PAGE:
From Save the Chimps
Marty was approximately 50 years old. He was captured in Africa as an infant and then sold to Holloman Air Force Base (HAFB) in 1963. Marty was used by the United States Air Force in flight experiments during the early years of space research.
Save the Chimps mourns the loss of its eldest chimpanzee resident, Marty , who died peacefully of natural causes on Sunday, January 10. Marty passed away in the company of his best friend, Garfield, and his devoted caregivers.
Marty was approximately 50 years old. He was captured in Africa as an infant and then sold to Holloman Air Force Base (HAFB) in 1963. Marty was used by the United States Air Force in flight experiments during the early years of space research. Not long after his use for flight research, Marty was used in numerous biomedical research studies, including blood studies, drug studies, renal function, venereal disease, and eye refraction. In the mid-1970s, Marty entered the breeding program, and fathered at least 33 children over two decades.
Legendary NASA heroes Captain Robert Crippen and Captain Scott Carpenter visited Save the Chimps in April 2009 to pay tribute to the Air Force group. Upon hearing of Marty’s passing, Captain Robert Crippen shared these words - "I was saddened to learn of the passing of Marty, one of the Air Force chimps that helped pave our way into space. However, I am pleased to know that he spent his waning years at the Save the Chimps facility. It truly is an excellent retirement home for these animals."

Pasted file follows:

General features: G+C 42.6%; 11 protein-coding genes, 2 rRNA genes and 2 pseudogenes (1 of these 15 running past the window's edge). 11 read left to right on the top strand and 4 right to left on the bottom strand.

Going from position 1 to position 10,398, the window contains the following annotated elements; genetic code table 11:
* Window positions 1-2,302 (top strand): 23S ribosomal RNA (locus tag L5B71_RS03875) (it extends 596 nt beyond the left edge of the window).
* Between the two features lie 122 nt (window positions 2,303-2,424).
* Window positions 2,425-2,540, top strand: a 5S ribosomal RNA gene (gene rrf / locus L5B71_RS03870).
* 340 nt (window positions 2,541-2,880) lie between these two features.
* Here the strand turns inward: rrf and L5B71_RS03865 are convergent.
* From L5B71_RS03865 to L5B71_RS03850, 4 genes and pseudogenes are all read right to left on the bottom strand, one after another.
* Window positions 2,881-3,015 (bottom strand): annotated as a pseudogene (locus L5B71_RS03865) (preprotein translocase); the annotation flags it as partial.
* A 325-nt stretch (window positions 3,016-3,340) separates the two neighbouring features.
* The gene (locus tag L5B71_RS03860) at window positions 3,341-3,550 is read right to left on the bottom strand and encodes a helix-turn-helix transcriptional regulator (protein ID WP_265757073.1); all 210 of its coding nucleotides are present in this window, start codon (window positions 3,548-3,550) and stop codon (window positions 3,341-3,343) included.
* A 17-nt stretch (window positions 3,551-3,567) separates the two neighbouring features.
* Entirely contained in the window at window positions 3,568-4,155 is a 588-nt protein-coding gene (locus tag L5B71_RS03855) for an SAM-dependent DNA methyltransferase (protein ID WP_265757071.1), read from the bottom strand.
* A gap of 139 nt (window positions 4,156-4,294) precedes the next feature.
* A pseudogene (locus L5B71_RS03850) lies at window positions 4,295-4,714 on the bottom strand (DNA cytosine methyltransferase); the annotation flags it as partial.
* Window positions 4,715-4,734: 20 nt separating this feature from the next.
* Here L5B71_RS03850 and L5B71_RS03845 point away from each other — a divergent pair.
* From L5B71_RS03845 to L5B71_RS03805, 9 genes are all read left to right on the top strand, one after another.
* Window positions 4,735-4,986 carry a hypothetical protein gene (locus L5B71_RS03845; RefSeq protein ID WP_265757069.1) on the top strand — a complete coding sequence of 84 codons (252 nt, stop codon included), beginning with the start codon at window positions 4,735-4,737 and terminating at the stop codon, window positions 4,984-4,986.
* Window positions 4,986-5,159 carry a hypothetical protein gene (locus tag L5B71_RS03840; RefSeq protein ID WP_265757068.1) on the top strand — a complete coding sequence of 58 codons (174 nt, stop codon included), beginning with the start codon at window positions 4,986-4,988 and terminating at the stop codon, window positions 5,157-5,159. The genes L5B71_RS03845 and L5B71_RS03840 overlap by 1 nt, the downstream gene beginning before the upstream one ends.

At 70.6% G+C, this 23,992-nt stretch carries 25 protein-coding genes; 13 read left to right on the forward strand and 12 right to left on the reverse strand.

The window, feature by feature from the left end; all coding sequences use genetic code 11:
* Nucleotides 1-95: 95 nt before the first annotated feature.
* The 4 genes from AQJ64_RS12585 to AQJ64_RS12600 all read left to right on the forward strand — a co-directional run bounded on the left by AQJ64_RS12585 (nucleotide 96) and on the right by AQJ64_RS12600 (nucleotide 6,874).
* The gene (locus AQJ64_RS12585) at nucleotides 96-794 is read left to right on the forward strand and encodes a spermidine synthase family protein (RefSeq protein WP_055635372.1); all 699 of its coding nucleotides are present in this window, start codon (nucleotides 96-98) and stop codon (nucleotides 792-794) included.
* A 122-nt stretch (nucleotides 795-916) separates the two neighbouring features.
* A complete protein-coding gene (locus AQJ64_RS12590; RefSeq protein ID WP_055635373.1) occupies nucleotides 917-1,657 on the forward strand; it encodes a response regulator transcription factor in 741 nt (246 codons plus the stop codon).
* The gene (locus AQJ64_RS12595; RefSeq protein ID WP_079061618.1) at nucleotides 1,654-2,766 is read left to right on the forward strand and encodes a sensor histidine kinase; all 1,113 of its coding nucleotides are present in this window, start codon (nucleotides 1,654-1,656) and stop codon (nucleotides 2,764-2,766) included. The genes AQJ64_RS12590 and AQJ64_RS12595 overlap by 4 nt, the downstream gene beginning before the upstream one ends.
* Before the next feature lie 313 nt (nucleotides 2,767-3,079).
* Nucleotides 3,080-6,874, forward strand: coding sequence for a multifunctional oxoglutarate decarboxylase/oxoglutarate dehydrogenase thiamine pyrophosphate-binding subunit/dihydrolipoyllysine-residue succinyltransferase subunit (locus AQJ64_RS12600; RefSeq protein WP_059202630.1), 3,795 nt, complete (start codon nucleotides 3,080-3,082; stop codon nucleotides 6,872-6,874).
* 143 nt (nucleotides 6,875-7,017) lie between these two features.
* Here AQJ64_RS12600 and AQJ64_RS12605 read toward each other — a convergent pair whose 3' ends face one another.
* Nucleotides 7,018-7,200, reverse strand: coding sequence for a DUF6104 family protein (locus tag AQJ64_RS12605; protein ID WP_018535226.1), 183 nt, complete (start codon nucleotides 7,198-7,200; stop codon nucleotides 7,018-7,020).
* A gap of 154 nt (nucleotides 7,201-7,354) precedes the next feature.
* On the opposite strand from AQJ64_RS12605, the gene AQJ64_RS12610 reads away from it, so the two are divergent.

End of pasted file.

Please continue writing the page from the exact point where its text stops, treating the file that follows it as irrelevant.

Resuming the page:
In 2001, Marty was rescued by Save the Chimps along with 20 other Air Force chimps. He moved to Florida and was released with his new chimpanzee family onto a large island with grass and hills. Marty loved his new home and was often spotted basking in the sunshine. His age didn’t deter him from climbing the highest hill on his island and quietly admiring his surroundings.
Marty’s kind and gentle personality quickly captured the heart of Save the Chimps’ late Founder, Dr. Carole Noon, and he was often the first chimpanzee to whom Dr. Noon introduced new employees or supporters. Marty wasn’t too tolerant when the “kids” in his group acted up, but there was no denying that he was a sweet – sometimes moody – old man. He was entitled.
Marty is survived by his Air Force Chimp family, sons Connor and Mika, and daughters Whoopi, Chandra and Stephanie.
Rest in peace, Marty. You will always have a place in our hearts.